• I believe that different achievement profiles and identities of young writers are UNINTENTIONALLY yet systematically patterned via their experiences within and across MULTIPLE sites in classroom writing programs.
  • I believe that these are co-constructed in that patterns of engagement for teachers and kids both reflect and construct experiences.
  • I believe that we need to disrupt this pattern by providing support to teachers in curriculum, assessment and pedagogy.
  • How do you do that? One example: Project AsTTle
study 2 project asttle

Study 2:Project asTTle

Assessment Tools for Teaching and Learning

National testing “in teachers’ hands”

Thanks to Prof John Hattie and the asTTle team

designing assessment tools to scaffold teacher development
Designing Assessment Tools to Scaffold Teacher Development
  • Presenting detailed information about student achievement
  • Challenging beliefs about the impact of teaching on learning
  • Providing new knowledge to feed into understandings of the task and how it is best learned and taught
  • Providing access to new professional discourses
  • Facilitating self improvement and change within school communities and the system
contexts and constraints
Contexts and Constraints
  • Formal assessment of writing
  • Accountability
  • A search for ‘testing’ that teachers control
  • Project asTTle
    • assessment tools for teaching and learning
    • dual purpose: diagnostic and comparative
    • the power of feedback
    • teacher controlled testing (CDRom)
    • one of a number of sources
contexts and constraints37
Contexts and Constraints
  • ECNZ curriculum (writing)
    • “Broad” curriculum statements
    • Process oriented approach
    • A need for systematic assessment
  • New Zealand strengths
    • Meaningful literacy contexts
    • Learner-centered ideologies (some issues with practices!)
  • Learning we need from others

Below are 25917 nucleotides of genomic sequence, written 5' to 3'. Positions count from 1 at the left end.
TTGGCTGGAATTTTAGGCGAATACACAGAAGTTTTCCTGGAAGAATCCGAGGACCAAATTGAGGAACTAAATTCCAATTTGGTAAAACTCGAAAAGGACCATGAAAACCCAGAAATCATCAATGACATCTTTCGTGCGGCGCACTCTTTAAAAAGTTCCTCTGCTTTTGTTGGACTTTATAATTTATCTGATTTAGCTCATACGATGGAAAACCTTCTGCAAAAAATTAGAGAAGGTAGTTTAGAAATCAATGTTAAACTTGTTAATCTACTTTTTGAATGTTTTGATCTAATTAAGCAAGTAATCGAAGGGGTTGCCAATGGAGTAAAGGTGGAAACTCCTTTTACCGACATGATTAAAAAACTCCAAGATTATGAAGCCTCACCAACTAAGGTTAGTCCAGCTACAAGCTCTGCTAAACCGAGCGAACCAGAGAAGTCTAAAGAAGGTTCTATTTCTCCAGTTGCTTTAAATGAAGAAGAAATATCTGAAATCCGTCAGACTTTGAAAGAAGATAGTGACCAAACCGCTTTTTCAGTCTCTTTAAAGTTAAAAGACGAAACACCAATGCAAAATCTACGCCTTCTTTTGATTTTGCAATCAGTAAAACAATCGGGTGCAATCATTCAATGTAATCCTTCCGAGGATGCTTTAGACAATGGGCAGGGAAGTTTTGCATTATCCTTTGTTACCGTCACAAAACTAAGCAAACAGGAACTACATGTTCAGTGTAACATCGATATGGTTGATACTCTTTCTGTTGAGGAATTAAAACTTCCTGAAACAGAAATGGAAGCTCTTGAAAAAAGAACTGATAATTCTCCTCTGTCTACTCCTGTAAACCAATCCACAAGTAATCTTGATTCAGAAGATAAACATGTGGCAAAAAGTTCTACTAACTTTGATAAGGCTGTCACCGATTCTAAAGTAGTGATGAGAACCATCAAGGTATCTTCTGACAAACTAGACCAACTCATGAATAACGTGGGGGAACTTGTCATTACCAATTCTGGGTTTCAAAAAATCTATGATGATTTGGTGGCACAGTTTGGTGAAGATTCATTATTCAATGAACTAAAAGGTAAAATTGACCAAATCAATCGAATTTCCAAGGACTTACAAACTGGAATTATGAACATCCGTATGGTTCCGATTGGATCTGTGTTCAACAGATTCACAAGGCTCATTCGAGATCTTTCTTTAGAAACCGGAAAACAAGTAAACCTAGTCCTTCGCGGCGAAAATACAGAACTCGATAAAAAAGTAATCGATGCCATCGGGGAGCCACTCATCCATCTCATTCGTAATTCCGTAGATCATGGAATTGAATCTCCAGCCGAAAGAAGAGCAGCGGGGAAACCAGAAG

• How to DIFFERENTIATE instruction in meaningful and POWERFUL ways (that impact student achievement)
    • Well-articulated understanding of genres, texts and grammars
    • Detailed criterion referenced writing assessment
teacher learning from the development and marking phases
Teacher Learning From the Development and Marking Phases
  • Two development phases
    • teachers involved in development, give input into criteria & scoring
    • training, scoring (reliability), feedback for developers
  • Teachers reflect on using the assessment tools
  • Marking centre exercise
asttle writing rubrics design
asTTle Writing Rubrics Design

(mapping children’s development in writing according to ECNZ achievement outcomesat Levels 2 – 4)

  • criterion referenced(major focus for teacher development)
    • provide a detailed profile of a child’s performance for each function and make explicit links between what is known and what needs to be taught
  • context
    • simulated audiences and purposes
    • knowledge and skill viewed within specific communicative tasks realised through writing
the framework for all
The ‘Framework’ for All

Rhetorical concerns:

the writer and the context

Text: content and structure

Language

resources

Content

Structure

Conventions:sentences and words

Grammar

Spelling

Punctuation

teachers learning about writing and their practice
Teachers Learning About Writing and Their Practice
  • Self-report data: teachers’ learning about writing & teaching writing from:
    • Teachers involved in asTTle rubric development phases (21 teachers) via questionnaire
  • Interview data: practice
    • Interviews with 7 teachers in 2 schools involved in asTTle
themes in teacher reports
Themes in Teacher Reports

“I think it was difficult before to know what writers could do. Like we said, ‘that’s a report’ and it had no levels of development in it- now we can say that is a level two report writer and we can see what they know and what we need to teach to move them on.”

appreciating the range of functions of writing
Appreciating the Range of Functions of Writing